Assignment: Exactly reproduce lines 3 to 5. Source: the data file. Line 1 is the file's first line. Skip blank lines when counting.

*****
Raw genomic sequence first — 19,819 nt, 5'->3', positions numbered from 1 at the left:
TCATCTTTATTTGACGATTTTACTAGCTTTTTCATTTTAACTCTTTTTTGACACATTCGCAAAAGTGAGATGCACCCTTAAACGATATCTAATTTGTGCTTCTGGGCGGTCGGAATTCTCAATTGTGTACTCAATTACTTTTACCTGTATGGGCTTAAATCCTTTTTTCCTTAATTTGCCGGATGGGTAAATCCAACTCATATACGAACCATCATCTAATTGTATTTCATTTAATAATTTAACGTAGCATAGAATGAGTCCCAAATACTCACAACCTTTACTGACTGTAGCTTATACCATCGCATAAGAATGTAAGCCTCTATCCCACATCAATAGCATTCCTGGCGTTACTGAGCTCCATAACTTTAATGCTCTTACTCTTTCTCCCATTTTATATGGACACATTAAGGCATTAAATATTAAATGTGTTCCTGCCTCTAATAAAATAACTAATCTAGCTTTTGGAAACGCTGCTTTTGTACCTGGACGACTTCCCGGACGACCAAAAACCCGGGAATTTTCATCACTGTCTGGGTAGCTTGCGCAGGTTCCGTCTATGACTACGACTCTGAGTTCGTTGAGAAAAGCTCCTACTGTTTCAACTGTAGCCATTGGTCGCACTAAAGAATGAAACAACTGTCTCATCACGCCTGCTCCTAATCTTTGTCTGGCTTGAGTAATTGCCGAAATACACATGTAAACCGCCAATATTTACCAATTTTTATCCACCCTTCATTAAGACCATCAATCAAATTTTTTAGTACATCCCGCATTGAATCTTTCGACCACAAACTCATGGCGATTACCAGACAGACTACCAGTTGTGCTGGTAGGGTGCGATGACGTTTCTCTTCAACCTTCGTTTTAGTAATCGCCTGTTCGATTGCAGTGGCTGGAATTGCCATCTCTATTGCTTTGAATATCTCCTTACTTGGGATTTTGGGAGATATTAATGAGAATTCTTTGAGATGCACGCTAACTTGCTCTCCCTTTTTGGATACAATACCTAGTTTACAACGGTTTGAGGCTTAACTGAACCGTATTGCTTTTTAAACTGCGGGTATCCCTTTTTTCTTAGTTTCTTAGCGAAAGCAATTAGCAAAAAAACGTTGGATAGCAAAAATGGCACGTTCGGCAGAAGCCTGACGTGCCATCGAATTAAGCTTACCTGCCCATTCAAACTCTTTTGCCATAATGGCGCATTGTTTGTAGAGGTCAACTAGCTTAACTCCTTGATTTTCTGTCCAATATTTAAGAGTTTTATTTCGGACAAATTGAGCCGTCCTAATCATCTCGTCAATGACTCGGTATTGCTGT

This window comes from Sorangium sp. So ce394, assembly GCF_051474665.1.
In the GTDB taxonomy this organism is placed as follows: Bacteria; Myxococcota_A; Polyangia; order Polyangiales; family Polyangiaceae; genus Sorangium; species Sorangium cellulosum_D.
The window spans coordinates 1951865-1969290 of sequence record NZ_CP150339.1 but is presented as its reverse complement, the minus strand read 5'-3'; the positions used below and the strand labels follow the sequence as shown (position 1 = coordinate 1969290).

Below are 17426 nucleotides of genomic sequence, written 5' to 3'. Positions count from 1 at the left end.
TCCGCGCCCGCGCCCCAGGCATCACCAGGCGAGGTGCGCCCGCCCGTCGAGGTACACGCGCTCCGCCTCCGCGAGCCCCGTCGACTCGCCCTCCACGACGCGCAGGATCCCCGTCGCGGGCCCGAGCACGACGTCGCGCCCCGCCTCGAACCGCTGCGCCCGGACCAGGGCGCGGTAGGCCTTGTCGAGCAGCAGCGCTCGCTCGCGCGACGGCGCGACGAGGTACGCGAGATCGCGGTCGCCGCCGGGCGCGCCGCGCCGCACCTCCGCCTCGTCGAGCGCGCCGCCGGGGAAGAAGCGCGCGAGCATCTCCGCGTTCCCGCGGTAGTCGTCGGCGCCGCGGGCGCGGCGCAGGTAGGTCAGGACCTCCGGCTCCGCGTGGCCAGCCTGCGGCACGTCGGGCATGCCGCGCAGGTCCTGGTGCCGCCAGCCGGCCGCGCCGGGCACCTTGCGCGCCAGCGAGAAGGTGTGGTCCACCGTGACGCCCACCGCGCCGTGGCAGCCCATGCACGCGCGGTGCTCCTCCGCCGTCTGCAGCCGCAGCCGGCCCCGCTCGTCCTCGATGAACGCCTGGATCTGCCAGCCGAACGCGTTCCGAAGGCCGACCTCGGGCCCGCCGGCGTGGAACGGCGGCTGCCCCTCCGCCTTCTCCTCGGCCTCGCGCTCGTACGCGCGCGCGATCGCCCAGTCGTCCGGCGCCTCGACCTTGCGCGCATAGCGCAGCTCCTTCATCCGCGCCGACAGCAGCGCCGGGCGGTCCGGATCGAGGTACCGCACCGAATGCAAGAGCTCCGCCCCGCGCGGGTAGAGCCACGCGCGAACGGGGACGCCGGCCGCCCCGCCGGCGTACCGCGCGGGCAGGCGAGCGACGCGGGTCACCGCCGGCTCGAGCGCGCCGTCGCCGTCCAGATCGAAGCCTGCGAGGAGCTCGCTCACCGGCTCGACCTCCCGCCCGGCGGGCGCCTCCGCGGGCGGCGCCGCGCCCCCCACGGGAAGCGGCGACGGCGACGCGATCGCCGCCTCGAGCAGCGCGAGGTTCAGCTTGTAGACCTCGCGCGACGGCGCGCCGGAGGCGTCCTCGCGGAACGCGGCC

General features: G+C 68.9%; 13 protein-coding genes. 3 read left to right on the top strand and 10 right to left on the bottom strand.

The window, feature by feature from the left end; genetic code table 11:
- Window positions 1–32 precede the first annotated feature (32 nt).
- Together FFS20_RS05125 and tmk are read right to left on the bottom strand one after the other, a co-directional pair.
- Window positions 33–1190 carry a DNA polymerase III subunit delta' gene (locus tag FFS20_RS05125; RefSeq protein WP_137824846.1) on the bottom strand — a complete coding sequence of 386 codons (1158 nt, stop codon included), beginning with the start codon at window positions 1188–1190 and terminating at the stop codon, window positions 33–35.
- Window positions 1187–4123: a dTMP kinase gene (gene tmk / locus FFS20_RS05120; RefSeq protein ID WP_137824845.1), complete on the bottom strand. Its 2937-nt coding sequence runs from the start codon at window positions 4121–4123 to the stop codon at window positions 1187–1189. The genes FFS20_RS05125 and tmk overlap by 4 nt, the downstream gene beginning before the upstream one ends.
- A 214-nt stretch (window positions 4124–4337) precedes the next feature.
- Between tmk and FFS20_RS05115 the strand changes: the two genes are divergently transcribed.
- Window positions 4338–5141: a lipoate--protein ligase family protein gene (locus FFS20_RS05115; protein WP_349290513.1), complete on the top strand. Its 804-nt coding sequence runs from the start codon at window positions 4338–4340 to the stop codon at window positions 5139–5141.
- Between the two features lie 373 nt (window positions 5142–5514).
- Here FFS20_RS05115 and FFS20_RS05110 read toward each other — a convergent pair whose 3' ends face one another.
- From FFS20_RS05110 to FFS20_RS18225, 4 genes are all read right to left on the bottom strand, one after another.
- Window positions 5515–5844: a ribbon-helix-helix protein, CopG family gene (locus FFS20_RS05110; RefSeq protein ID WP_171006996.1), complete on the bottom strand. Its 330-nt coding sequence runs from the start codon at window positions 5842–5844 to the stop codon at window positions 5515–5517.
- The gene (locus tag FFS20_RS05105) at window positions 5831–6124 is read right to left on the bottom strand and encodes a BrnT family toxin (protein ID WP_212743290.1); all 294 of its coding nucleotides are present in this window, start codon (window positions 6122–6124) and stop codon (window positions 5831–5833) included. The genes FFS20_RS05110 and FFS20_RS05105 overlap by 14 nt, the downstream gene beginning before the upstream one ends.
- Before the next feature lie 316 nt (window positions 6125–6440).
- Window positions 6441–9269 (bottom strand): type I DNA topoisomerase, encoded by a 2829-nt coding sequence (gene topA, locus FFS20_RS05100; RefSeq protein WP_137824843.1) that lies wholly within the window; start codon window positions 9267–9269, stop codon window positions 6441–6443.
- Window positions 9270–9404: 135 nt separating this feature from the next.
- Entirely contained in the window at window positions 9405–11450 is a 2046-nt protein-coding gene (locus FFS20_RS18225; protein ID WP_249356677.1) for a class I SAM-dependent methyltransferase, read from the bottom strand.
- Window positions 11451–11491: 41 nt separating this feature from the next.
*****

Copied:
This window comes from Sorangium sp. So ce394, assembly GCF_051474665.1.
In the GTDB taxonomy this organism is placed as follows: Bacteria; Myxococcota_A; Polyangia; order Polyangiales; family Polyangiaceae; genus Sorangium; species Sorangium cellulosum_D.
The window spans coordinates 1951865-1969290 of sequence record NZ_CP150339.1 but is presented as its reverse complement, the minus strand read 5'-3'; the positions used below and the strand labels follow the sequence as shown (position 1 = coordinate 1969290).